3. The molten solder should have good fluidity to enable it to flow into the joint gap.

  4. The color should match the parent metal as closely as possible, so no solder lines are visible. This is not always easy to achieve, especially for high-karat or high-copper gold alloys.

  5. The fineness/karatage should match the parent metals where possible but should certainly conform to hallmarking/stamping regulations where lower fineness/karatage solders may be allowed.

  6. The solder should be chemically and metallurgically stable, and compatible with the parent metal. One does not want brittle phases to form in the joint area or for the solder to tarnish in service preferentially.

  7. The soldered joint should have reasonable properties (e.g., strength, ductility, wear and tarnish resistance) compatible with the parent metals being joined.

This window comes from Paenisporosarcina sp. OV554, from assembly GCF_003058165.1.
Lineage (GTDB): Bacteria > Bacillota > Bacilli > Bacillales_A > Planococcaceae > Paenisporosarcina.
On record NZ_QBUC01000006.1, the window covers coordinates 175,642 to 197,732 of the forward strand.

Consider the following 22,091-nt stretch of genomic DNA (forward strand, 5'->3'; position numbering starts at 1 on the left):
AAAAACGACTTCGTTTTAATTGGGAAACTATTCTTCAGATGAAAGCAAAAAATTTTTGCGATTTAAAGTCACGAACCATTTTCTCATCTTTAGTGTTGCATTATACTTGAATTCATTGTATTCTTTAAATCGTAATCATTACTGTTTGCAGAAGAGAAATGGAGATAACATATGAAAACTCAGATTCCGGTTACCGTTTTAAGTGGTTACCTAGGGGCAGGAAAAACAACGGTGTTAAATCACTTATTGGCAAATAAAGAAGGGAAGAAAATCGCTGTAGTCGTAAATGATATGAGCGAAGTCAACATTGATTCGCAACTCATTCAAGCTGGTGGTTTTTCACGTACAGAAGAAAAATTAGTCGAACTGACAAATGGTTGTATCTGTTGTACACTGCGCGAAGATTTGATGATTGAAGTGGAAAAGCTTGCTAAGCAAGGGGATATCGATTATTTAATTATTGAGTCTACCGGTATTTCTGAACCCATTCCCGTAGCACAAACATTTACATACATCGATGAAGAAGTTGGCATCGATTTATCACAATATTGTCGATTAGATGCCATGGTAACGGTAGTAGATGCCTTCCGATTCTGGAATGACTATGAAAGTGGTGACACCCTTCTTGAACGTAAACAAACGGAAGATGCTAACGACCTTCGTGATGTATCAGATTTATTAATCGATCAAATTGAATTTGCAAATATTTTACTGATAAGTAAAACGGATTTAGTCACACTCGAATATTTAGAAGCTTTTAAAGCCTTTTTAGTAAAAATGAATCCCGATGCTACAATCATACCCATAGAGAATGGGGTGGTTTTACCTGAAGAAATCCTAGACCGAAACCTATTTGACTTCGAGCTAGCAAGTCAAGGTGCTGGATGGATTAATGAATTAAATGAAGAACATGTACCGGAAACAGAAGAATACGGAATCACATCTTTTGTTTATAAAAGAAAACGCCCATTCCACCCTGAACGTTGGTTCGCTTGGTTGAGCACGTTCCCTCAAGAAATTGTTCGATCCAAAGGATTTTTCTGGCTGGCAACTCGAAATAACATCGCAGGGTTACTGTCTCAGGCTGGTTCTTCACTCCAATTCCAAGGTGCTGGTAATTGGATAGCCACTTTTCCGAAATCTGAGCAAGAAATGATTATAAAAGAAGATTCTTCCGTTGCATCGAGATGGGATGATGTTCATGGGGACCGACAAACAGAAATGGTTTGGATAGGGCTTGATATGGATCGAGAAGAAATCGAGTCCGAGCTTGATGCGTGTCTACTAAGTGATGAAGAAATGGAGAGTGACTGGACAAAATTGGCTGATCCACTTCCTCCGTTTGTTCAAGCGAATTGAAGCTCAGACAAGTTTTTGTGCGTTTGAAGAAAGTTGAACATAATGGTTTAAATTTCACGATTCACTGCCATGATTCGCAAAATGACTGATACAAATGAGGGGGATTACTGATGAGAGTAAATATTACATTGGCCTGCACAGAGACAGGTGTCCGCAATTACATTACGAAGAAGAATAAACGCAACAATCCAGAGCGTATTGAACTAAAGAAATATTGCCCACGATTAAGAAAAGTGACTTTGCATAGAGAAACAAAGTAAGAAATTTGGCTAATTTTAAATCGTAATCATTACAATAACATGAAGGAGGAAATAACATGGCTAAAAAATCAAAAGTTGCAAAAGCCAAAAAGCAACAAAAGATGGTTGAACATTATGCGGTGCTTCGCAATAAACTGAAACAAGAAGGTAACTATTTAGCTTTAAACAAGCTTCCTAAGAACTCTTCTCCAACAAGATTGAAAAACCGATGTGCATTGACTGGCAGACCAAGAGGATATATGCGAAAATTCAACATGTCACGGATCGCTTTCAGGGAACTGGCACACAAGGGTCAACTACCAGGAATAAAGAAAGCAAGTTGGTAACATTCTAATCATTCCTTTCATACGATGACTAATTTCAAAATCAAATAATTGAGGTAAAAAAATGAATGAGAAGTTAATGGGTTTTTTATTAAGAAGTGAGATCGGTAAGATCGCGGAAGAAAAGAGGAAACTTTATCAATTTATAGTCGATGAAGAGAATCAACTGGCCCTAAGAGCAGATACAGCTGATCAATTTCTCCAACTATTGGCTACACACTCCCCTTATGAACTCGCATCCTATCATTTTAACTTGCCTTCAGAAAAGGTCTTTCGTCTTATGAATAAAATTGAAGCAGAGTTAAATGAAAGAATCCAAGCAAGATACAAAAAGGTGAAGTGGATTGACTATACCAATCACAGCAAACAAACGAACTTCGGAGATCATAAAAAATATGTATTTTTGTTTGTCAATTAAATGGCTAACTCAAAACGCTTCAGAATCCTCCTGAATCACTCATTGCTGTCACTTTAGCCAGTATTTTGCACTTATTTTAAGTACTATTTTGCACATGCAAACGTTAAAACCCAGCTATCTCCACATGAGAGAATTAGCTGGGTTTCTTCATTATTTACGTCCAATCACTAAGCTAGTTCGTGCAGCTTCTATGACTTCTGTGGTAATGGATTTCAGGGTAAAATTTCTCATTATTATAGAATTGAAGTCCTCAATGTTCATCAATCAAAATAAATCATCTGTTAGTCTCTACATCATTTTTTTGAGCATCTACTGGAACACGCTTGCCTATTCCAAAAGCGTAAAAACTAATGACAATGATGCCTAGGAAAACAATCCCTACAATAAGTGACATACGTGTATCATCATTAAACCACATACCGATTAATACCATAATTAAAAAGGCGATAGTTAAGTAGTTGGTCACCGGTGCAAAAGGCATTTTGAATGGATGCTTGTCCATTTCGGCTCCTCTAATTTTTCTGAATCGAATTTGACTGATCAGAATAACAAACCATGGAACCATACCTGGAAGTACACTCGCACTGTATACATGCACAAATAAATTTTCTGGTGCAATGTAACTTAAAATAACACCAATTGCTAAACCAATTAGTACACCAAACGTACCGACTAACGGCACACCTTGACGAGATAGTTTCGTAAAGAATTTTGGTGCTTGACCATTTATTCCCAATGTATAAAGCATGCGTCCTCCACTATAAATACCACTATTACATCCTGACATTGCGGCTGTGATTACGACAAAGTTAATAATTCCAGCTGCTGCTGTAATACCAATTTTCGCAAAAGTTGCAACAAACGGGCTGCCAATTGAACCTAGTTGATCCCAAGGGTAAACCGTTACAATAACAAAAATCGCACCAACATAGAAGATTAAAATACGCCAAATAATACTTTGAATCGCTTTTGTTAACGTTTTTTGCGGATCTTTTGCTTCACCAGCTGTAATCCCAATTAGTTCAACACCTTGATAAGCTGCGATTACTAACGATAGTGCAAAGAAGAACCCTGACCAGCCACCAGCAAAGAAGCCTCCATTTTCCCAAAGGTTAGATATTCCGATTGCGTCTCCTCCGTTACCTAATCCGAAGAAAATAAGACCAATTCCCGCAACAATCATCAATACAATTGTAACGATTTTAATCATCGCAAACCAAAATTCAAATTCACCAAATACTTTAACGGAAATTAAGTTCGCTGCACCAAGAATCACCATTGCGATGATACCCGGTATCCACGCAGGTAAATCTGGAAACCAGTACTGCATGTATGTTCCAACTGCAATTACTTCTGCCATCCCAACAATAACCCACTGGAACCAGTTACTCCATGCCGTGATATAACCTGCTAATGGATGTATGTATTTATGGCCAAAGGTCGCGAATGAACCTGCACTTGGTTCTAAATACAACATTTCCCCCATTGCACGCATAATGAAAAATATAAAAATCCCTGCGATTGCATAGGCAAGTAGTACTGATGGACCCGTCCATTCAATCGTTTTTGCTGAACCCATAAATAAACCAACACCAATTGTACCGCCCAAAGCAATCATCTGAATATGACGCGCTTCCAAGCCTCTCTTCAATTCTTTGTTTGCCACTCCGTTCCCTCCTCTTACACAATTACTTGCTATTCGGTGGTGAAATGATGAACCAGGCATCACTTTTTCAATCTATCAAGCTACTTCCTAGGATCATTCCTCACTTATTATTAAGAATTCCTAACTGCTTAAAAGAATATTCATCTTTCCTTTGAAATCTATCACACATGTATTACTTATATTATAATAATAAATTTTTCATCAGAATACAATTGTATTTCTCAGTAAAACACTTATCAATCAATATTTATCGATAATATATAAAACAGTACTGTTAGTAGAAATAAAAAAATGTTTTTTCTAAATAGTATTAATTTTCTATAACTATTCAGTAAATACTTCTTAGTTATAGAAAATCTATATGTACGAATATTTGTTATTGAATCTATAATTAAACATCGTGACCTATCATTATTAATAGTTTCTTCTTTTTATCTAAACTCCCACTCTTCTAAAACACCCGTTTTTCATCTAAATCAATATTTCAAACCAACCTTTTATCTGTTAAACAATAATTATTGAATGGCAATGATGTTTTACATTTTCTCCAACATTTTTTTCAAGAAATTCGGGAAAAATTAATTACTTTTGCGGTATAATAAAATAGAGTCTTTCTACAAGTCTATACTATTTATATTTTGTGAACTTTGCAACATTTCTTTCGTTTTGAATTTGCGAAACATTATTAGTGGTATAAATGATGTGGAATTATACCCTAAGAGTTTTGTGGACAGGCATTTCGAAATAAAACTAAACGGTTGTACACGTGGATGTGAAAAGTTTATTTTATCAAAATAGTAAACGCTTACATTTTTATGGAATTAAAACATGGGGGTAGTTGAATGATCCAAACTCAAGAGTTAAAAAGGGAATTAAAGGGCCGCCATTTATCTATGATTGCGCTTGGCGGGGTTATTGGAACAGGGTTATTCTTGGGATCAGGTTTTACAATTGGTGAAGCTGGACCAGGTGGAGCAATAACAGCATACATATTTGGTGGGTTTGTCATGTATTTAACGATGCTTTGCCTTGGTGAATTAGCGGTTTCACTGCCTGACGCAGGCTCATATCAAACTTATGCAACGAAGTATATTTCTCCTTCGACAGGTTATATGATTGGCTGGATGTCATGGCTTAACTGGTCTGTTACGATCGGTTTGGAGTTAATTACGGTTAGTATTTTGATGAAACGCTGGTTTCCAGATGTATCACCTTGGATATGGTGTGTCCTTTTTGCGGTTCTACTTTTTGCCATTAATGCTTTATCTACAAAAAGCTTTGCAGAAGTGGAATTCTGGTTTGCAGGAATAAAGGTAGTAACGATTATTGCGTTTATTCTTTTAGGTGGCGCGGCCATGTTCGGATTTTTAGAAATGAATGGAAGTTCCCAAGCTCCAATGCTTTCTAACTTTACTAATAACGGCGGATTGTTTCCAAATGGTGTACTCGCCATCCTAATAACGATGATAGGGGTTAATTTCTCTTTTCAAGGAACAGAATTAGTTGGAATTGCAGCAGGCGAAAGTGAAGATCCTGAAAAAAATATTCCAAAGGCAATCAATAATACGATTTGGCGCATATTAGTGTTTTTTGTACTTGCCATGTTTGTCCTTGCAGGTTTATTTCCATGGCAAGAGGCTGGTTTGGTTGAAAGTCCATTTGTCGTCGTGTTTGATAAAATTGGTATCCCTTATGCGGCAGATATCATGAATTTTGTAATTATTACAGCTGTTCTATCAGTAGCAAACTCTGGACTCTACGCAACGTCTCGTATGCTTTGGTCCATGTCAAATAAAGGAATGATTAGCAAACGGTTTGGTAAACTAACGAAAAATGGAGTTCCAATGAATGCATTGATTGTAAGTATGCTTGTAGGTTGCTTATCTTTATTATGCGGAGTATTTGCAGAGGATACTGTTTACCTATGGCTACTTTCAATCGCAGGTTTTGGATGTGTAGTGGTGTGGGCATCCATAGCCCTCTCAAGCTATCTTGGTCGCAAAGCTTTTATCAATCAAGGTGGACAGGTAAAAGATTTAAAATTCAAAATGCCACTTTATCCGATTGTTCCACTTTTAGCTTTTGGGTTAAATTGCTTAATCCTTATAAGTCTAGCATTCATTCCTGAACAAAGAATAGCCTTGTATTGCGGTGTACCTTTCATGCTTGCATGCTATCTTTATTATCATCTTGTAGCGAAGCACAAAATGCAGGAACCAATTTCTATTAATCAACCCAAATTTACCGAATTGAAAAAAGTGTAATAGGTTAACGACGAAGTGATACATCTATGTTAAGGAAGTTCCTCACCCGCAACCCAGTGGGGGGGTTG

8. Solder alloys should preferably be relatively easy to cast and work to the desired form, but some solders are often hard and difficult to work.

  9. Their incorporation in recycled scrap should not lead to later problems such as embrittlement, as is the case for lead-tin-based solders.

  10. Solders should be free of toxic elements, notably Cadmium. Although widely used in some parts of the world, a full range of cadmium-free solders are available, up to 22K.

As a result of these requirements into account, it is perhaps not so surprising that many solders are based on the parent alloys in composition but with alloying additions to lower their melting range. Typically:

  • Colored karat-gold solders are typically based on gold-copper-silver alloys, often close to eutectic compositions, because they have the lowest melting temperatures.